Ahead of delegates gathering in Tampa next week for the Republican National Convention, some GOP delegates are busy this week putting together the party’s platform. To many this process can be uninteresting, but many Tea Party activists saw it as an opportunity to make the Republican Party more friendly to its ideas. And, according to Kristina Ribali of FreedomWorks notes, it looks like they were successful.
FreedomWorks put together 12 economic/limited government issues to be considered for the GOP platform, ranging from repealing ObamaCare and preventing tax hikes to energy independence, opposition to cap-and-trade, and auditing the Federal Reserve. Dean Clancy, Vice President of Health Policy at FreedomWorks, explained (via Ribali) that the only the plank calling for the elimination of the Department of Education was rejected:
We did not secure approval for ‘Eliminate the Department of Education’ – which, to be honest, was always the plank we regarded as most difficult to achieve. But the document’s education section does contain good language on the need for local control and a very strong endorsement of school choice, including vouchers. So we rate this section as a partial victory.
Ribali also notes that the plank calling for a “flat tax” wasn’t fully achieved, though the Republican platform will call for a “flatter tax.” That’s an opportunity missed, unfortunately, since the need for tax reform is so great.
According to the USA Today, free expression isn’t allowed at one kindergarden in Oklahoma:
An Oklahoma City kindergartner was forced to turn his University of Michigan shirt inside out last week because it violated a city ban on any apparel not supportive of the state’s college teams.
Cooper Barton, 5, comes from a family of Michigan fans. He went to school wearing a maize and blue shirt with “The Big House,” the nickname for Michigan’s 114,000-seat stadium, written on the front. The school principal made Cooper turn the shirt inside out due to the state policy.
The rule is among many restricting clothing and dress in the city schools. It came into effect in 2005 after suggestions from a gang task force. On the list of banned items, non-Oklahoma college dress falls directly in between gang symbol haircuts and “satanic cult dress, witchcraft and related symbols.”
As an OSU graduate, I hate Michigan University probably more than anyone who writes for this blog. But what is so bad about allowing children wear whatever clean t-shirt they want to?
Unlike many on the political right (arguably) in America, I’m not going to argue for Todd Akin to drop out. In fact, I am going to argue that he should stay in his Missouri Senate race, as a sort of painful yet absolutely necessary medication for the Republican Party.
Akin, as I’m sure you are aware, is the bozo who went on the radio and said that in cases of “legitimate” rape, a woman’s body would shut down the pregnancy, thus abortion should be illegal. It has got to be the dumbest thing said in politics over the past ten years, if not the past fifty. Nevermind that there is no way for a woman’s body to know that it is being raped, and then determine it must abort on its own (I don’t even think a woman’s body can abort pregnancies like that), you just don’t put “legitimate” and “rape” in the same sentence, period, unless there is a “not” between them.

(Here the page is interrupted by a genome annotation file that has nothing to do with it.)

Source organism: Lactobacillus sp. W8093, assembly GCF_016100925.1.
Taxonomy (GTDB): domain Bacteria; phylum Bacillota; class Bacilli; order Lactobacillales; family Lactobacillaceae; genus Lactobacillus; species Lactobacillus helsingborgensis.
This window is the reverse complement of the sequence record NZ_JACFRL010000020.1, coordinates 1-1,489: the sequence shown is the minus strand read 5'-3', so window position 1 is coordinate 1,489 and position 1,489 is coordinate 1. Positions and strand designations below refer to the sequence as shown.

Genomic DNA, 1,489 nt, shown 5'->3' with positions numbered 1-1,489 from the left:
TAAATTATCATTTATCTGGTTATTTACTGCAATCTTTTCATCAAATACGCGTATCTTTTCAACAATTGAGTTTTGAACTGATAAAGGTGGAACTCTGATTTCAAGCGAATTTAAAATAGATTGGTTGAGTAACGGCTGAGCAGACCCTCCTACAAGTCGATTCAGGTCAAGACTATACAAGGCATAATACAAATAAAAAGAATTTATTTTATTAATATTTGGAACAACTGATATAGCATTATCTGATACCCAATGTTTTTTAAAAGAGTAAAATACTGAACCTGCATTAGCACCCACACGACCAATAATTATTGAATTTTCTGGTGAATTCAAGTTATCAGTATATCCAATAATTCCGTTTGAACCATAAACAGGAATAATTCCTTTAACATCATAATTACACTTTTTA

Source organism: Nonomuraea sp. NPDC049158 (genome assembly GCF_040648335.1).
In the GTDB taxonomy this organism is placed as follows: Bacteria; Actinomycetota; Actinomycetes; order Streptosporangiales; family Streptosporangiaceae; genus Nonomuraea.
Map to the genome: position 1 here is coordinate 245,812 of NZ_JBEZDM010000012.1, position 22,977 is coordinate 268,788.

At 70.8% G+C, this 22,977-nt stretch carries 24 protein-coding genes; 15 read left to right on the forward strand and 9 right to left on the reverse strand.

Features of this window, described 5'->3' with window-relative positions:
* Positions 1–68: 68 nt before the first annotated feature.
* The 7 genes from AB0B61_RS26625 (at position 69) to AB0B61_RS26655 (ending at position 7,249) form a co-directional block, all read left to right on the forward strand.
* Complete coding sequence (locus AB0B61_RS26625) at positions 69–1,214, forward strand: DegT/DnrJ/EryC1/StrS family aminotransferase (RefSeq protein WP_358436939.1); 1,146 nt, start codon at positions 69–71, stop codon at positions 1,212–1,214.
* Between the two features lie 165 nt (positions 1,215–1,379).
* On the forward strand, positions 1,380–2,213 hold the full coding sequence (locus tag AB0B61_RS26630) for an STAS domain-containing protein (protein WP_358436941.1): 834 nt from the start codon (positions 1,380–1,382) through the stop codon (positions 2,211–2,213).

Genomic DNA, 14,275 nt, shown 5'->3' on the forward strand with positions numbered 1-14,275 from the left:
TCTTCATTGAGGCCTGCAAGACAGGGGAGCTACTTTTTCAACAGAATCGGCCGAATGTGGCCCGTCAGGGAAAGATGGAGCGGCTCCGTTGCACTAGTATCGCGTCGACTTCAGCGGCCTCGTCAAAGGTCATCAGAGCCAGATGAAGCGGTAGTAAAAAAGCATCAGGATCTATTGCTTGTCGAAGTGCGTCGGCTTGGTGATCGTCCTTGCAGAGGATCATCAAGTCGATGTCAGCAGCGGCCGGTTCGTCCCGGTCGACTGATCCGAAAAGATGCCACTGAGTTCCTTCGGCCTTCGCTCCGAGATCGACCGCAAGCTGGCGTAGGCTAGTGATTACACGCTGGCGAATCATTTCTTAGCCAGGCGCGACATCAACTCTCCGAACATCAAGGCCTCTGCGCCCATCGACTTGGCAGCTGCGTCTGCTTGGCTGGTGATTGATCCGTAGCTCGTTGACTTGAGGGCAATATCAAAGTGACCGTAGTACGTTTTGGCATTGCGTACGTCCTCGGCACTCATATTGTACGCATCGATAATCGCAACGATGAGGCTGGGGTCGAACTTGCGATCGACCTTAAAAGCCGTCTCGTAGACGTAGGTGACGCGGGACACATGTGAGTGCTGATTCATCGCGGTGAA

In any case, despite the national party disavowing the fool, and numerous calls from conservative leaders and conservative media outlets, Akin has decided to remain in the race. (He’s even attacked Mitt Romney for calling for him to step down.) Despite this monumental tomfoolery, I believe it would be good for the GOP to have Akin remain in the race…
…and then lose disastrously in November.
The deadline for Rep. Todd Akin to end his campaign for for the Missouri Senate race came and went last night. Missouri election law would have allowed Akin to drop out and a substitute candidate to take his place if he had dropped out by 6pm yesterday. But despite overwhelming pressure from Republicans for the embattled candidate to get out of the race, Akin insisted that he would face Sen. Claire McCaskill (D-MO) in November:
Resisting the full brunt of his party, the Missouri Senate candidate let a 6 p.m. EST deadline pass for him to get out of the Senate race voluntarily and allow Republicans to pick a replacement.
The GOP mounted a fevered 48-hour anti-Akin campaign after the six-term congressman said in a TV interview Sunday “legitimate rape” victims rarely get pregnant because female bodies have a way to “shut that whole thing down.”
But the congressman grew seemingly more defiant with each statement of GOP outrage, dismissing claims that he was putting a must-win Senate seat for the party at risk. Sen. Claire McCaskill has been seen as one of the most vulnerable Democratic senators in the country, but her prospects are suddenly much brighter thanks to Akin’s blunder.
Though Akin could technically still get out of the race, the process for dropping out now becomes far more cumbersome. He would have to petition a court to withdraw before Sept. 25. After that, Akin’s name would appear in the November ballot no matter what.